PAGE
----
Qui finance le développement des infrastructures en Afrique?

The major shifts in sources of funding for infrastructure development in 2014, compared to 2013, were:

  • A fall in commitments by ICA members, from $25.3bn in 2013 to $18.8bn in 2014 - though when taking into account the exceptional contribution of $7bn by the US in 2013 (for the Power Africa initiative), the 2014 figure is on a par with volumes committed by ICA members since 2012;
  • A sharp decline - of over $10bn - in Chinese commitments;
  • The budget allocations to infrastructure by African governments totalled $34.5bn, accounting for the largest category of reported commitments.

Apart from the decline in China's commitments, funding in 2014 from non-ICA members was broadly constant. This group includes the Arab Co-ordination Group (ACG) and non-ICA member European DFIs as well as commitments identified from Brazil, India and South Korea.

Multilateral development banks committed $11bn in 2014, which was nearly $2bn up on the previous two years and close to double the $5.9bn committed in 2011. However, commitments from regional development banks declined from $2.2bn in 2013 to $1.6bn in 2014.

Figure 6: Flux de financement déclarés et identifiés dans les infrastructures africaines, 2014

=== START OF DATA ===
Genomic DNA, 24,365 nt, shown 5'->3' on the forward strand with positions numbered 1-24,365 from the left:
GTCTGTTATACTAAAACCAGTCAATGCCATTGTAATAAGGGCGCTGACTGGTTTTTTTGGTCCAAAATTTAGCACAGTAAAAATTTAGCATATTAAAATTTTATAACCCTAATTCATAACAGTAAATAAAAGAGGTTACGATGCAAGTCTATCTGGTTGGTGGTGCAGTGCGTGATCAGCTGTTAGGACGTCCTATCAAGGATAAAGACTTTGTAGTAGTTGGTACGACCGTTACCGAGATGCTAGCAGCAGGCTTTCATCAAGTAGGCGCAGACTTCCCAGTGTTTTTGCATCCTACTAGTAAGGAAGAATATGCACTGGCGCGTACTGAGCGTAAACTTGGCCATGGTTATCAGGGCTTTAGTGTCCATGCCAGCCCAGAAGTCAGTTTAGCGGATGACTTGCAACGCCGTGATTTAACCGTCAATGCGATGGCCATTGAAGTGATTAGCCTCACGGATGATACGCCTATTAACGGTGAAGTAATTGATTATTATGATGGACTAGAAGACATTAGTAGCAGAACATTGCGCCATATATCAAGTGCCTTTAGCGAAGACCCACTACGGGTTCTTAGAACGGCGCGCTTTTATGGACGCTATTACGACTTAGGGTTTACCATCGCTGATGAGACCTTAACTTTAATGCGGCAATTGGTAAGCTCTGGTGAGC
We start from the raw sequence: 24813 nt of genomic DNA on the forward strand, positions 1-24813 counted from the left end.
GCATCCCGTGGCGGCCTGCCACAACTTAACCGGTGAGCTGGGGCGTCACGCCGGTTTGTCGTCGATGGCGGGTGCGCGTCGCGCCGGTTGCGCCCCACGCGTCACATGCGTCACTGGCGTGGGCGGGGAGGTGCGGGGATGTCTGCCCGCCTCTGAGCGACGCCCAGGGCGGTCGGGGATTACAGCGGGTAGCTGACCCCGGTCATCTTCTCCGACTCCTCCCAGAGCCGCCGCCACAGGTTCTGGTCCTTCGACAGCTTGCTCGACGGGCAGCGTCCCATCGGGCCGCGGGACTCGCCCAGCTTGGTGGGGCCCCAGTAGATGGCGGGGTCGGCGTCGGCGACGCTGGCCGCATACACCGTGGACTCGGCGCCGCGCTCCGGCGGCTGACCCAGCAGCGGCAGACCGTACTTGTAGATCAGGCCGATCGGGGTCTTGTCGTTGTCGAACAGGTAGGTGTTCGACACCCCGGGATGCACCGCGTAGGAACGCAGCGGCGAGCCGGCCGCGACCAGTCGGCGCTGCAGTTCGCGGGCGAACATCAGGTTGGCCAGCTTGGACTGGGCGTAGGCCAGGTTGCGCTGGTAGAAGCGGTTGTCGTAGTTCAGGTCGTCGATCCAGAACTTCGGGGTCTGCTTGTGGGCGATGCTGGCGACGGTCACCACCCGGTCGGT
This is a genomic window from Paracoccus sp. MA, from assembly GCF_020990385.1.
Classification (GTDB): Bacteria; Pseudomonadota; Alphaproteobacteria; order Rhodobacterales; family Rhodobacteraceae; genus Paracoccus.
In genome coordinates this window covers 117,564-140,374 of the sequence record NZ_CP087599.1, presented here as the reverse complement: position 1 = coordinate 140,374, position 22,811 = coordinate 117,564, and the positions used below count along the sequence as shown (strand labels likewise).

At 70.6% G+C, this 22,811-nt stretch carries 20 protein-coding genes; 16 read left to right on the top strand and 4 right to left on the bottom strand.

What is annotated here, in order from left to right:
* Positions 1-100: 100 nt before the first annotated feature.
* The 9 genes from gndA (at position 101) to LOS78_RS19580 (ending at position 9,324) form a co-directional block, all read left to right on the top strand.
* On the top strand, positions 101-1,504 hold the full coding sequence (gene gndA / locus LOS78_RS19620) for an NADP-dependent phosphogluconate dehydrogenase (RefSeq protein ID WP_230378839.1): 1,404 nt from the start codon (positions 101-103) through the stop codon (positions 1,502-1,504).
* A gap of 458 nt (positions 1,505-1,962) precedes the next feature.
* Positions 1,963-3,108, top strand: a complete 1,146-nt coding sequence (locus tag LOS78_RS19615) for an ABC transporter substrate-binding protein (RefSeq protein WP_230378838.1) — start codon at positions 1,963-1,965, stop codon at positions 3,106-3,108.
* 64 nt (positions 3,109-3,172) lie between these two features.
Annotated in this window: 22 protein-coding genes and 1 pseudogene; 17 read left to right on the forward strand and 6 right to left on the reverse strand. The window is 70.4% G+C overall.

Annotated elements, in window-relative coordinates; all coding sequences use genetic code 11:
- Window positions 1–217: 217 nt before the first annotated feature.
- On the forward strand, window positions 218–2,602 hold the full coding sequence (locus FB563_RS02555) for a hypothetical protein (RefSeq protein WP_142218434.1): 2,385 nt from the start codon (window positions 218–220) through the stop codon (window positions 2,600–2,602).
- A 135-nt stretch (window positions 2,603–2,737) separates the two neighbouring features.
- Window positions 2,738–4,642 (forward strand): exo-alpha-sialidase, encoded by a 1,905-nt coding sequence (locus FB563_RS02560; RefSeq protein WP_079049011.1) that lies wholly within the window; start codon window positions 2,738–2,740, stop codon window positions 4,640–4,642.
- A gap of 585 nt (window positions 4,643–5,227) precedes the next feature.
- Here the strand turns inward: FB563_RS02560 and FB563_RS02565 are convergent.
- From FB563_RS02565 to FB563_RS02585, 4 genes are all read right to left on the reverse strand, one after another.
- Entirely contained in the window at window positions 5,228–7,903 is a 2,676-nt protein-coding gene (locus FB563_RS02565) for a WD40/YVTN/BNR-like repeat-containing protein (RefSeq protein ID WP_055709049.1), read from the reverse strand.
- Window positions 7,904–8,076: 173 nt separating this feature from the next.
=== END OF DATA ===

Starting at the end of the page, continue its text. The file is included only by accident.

While budget allocations by African governments provided 2014’s largest category of commitments to infrastructure development, totalling $34.5bn, the value of commitments was lower than the $46.7bn reported for 2013.  Data was obtained from 42 countries in 2014, up from 20 in the 2013 report, though a more rigorous analysis of budget spending and external funding was used in 2014.  Further, national government allocations may not reflect a country’s total public sector spending on infrastructure development as substantial commitments are being made to infrastructure at a sub-national level – for example by local governments and utility companies.

Figure 9: Allocations budgétaires des gouvernements centraux identifiées par secteur et région, 2014

Reported for the first time in 2014, sub-national financing totalled $9.1bn - largely accounted for by the $8.4bn raised by the Egyptian bonds issued to finance the Suez Canal expansion. However, it is likely that sub-national investment from local governments and public utilities is higher than so far captured in ICA data. As data collection and analysis of sub-national funding becomes more rigorous, figures in future reports may more accurately reflect this important category of financing.

Commitments from non-ICA European countries totalled $5.4bn, compared with a $5.1bn annual average between 2011 and 2013. Arab Coordination Group commitments in 2014 were broadly constant, at $3.5bn, having averaged $3.4bn over the previous three years. Funding from the Americas was down by around $7bn, reflecting the exceptional Power Africa contribution in 2013.

Private sector funding was also lower in 2014 compared to 2013, by around $3bn at $5.1bn. However, increased interest from private equity (PE) houses is not yet fully captured in ICA data.

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